Self-teaching is an unusual kind of teaching. We are used to thinking about teaching on the so-called banking model, first described by the Brazilian educator Paulo Freire in Pedagogy of the Oppressed (1968). On this model, teaching is transactional: the teacher makes a deposit, and the student gets a credit in her account. The banking model rules out self-teaching: if you make a deposit into your own account, you wouldn’t end up with more money. By contrast, Ryle thinks of self-teaching as a kind of creative problem solving, involving the application of general problem-solving techniques.

To get a grip on this idea, think about logic puzzles. With simple puzzles, it will sometimes be possible to just ‘see’ the solution, but with more complicated puzzles, getting there requires some creativity: applying general puzzle-solving techniques, breaking down the puzzle into chunks, and working out simpler versions of the puzzle. With logic puzzles, it would be extremely natural to think about the solver as self-teaching by thinking her way through. Ryle’s view is based on an analogy between this kind of problem solving and practical improvisation. Given that it is natural to think about self-teaching in relation to logic puzzles as a kind of thinking, and that we find the same kind of problem solving in practical skills, we should also think about skilled agents as people who think about what they are doing.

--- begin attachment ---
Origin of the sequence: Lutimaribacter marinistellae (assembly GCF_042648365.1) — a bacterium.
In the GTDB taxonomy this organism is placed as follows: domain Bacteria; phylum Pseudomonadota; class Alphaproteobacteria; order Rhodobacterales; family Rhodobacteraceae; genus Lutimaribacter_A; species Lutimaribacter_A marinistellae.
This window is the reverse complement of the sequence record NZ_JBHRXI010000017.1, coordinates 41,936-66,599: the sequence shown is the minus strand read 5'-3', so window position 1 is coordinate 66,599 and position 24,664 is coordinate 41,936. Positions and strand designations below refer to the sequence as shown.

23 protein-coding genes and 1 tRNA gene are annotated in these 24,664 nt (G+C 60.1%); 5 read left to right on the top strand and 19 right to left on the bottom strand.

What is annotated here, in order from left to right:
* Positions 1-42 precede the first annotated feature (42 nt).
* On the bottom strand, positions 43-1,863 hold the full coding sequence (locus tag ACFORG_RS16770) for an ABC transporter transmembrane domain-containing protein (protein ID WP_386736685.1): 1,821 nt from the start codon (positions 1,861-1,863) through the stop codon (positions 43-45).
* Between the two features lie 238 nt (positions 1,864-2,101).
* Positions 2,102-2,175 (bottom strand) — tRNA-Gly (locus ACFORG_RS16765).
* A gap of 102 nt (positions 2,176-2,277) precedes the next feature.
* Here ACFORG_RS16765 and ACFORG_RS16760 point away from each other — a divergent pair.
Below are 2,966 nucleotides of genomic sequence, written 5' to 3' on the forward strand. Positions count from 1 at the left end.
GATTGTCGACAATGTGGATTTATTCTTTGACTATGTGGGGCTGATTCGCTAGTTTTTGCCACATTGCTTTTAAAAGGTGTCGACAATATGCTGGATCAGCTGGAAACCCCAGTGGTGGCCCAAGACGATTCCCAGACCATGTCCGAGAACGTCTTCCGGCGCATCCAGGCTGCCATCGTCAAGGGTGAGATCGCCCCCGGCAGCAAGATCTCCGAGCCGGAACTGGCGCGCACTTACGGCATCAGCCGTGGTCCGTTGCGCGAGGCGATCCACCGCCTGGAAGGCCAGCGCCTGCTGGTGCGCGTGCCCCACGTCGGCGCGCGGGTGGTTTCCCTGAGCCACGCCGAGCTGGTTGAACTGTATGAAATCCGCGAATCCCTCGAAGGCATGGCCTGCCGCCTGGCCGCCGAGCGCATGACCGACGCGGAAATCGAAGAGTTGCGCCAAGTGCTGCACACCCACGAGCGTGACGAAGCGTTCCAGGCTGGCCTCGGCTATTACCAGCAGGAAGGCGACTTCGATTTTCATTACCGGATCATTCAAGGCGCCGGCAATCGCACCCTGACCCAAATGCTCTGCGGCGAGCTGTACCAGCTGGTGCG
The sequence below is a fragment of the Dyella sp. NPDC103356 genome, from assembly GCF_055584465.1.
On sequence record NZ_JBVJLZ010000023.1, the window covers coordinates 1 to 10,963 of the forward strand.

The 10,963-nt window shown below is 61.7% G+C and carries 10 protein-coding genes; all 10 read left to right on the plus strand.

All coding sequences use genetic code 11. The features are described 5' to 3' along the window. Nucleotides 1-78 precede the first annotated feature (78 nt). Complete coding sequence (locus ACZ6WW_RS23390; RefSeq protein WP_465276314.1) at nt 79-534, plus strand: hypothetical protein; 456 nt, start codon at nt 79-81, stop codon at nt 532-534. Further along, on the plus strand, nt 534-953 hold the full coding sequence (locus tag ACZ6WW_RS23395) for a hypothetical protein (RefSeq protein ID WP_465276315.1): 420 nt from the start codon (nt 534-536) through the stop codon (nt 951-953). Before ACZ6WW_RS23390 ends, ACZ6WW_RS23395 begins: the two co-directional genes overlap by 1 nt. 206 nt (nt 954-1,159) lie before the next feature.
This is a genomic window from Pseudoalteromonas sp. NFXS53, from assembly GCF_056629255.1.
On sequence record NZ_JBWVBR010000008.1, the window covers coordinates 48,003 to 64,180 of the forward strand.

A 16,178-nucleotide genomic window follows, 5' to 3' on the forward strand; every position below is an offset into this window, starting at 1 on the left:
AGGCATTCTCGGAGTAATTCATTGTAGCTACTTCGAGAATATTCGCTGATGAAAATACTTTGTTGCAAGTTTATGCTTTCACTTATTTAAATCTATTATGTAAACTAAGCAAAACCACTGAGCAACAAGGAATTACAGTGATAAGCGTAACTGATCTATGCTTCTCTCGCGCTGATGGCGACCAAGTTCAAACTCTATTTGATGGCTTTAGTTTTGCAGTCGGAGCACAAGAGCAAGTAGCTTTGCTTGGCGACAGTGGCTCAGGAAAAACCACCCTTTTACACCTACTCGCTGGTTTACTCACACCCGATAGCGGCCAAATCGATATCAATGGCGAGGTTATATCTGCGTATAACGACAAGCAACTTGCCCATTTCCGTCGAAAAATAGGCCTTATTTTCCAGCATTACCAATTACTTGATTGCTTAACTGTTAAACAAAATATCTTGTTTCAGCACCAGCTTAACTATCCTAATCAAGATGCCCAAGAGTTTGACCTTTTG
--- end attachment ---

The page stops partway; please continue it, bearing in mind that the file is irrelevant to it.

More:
We can think about Ryle’s view as a middle way between the just-do-it view and intellectualism. Intellectualism claims that skilled action requires thought, and gives a picture of thought as deliberate, conscious internal activity. The just-do-it view observes that it is not plausible that skill requires this kind of conscious thinking, and concludes that thought is the enemy of skill. Ryle agrees with the just-do-it view that conscious thought is not a requirement of skill, but offers an alternative view of thinking as engaged problem solving, claiming that this kind of thought is a requirement of skilled action.

With Ryle’s view in mind, let’s think about how putting self-teaching at the centre of skill affects how we think about practising and learning a skill. Focusing on specific examples will give us more material to think with, so let’s return to endurance running to think through the different ways that self-teaching shows up in skilled action.